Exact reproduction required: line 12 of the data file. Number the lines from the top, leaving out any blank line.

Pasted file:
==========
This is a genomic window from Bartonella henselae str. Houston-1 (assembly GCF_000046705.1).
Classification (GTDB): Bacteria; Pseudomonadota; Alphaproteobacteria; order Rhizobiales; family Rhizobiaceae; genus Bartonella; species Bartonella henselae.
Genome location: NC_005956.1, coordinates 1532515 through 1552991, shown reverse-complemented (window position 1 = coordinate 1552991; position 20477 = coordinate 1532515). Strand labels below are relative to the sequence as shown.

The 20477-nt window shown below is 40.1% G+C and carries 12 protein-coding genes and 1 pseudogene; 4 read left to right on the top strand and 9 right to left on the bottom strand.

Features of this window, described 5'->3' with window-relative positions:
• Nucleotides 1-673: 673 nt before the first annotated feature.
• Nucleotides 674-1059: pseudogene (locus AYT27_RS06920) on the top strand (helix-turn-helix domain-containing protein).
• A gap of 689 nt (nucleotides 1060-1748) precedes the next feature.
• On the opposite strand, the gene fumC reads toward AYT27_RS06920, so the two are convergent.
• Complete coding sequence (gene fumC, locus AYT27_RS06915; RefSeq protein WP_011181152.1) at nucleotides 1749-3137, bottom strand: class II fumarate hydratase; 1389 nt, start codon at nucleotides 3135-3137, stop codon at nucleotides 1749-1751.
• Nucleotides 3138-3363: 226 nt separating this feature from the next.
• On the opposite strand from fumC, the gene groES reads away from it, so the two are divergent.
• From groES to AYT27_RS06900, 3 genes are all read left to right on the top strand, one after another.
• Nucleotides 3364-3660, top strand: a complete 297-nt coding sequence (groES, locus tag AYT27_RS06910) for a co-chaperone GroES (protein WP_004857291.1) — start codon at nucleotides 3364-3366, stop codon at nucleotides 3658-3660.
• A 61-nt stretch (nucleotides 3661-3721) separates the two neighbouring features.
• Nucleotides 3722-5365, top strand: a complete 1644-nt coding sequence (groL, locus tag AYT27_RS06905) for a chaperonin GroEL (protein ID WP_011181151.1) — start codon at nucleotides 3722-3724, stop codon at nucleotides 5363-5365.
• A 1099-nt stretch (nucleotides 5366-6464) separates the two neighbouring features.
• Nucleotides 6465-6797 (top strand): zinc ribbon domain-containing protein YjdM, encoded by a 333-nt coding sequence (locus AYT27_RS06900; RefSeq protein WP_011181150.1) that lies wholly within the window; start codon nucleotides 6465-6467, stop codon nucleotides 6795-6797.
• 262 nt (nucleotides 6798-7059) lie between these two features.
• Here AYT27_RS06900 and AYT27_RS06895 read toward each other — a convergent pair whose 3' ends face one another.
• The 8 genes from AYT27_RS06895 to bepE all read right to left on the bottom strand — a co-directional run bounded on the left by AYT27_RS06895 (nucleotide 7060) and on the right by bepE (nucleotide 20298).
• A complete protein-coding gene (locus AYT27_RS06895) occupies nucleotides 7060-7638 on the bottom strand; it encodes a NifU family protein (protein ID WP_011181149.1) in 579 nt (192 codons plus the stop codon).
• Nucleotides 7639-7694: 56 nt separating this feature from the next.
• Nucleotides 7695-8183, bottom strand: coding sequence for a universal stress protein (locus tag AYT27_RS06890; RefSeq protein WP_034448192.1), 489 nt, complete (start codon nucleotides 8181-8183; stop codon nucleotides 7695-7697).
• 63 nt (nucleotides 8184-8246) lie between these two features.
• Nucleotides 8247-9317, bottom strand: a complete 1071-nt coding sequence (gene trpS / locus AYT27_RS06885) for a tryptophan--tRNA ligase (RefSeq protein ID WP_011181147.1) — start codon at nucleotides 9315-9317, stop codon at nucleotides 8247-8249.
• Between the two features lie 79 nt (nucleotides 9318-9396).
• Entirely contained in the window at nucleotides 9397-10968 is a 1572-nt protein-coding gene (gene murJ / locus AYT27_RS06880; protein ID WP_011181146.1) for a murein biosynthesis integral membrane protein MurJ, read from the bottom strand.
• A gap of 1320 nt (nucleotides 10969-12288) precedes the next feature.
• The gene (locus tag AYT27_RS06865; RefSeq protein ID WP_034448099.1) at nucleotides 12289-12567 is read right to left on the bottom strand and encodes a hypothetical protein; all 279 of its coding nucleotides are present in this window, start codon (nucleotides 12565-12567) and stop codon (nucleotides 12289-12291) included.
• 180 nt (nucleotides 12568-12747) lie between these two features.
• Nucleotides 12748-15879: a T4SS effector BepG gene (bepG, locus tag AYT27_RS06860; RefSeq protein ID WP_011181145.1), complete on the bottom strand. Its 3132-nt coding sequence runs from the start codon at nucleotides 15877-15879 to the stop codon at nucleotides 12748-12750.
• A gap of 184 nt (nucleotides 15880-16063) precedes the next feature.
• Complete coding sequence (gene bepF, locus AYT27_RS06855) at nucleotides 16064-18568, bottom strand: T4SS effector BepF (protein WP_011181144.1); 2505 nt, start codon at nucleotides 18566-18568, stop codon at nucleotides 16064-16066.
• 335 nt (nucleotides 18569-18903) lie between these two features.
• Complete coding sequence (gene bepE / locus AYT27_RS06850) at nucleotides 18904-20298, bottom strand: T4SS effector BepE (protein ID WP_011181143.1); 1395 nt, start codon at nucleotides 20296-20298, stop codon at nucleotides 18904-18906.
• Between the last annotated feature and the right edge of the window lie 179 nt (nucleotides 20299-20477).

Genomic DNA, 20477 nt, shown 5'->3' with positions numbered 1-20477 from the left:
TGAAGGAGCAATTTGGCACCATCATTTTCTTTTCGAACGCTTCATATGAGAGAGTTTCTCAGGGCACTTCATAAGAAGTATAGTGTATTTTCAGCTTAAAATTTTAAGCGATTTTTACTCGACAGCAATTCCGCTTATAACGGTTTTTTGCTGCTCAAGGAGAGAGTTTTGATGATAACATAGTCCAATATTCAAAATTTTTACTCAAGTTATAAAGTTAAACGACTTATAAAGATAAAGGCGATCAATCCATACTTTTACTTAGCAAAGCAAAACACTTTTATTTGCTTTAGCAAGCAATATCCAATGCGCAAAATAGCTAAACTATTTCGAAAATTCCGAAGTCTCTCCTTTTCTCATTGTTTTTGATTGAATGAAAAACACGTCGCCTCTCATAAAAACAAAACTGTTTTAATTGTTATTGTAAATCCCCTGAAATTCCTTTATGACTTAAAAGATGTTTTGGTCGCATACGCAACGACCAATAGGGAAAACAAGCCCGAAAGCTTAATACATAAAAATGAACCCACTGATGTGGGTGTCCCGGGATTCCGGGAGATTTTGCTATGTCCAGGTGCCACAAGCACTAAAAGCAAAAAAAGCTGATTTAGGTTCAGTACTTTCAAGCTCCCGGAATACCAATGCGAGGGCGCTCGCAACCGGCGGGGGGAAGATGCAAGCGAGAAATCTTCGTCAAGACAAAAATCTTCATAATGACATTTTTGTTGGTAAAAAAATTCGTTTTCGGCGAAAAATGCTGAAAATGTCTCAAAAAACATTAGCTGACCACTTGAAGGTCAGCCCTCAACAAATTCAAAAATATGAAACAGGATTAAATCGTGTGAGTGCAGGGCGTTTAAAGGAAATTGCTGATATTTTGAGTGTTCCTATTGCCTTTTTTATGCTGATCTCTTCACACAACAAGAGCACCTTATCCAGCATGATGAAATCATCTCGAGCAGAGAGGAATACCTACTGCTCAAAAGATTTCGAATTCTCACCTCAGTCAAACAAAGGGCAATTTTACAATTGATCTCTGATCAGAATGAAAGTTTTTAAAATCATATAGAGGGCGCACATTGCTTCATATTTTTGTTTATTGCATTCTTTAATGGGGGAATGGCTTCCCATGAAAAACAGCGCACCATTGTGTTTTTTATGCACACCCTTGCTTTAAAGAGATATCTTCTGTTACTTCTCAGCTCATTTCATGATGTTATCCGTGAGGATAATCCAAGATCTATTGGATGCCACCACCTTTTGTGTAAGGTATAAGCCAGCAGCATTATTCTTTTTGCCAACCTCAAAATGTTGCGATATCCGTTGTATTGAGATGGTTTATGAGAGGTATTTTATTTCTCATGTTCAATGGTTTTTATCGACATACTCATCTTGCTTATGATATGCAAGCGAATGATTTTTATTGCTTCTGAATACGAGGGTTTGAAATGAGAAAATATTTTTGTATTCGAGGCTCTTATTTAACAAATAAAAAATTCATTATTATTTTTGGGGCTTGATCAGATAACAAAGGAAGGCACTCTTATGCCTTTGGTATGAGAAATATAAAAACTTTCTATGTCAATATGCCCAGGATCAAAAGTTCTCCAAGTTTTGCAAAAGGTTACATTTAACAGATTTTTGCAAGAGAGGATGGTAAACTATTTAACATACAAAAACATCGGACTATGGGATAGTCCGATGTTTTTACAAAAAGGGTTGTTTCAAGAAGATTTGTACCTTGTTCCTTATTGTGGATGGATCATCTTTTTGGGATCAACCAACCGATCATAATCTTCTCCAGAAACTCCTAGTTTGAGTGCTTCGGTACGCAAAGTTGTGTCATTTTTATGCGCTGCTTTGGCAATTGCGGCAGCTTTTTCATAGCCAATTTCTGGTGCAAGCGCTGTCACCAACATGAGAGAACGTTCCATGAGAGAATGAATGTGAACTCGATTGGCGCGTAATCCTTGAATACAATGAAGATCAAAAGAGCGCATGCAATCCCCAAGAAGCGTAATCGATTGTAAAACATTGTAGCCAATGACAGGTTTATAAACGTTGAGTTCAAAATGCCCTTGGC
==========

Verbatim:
• On the opposite strand from fumC, the gene groES reads away from it, so the two are divergent.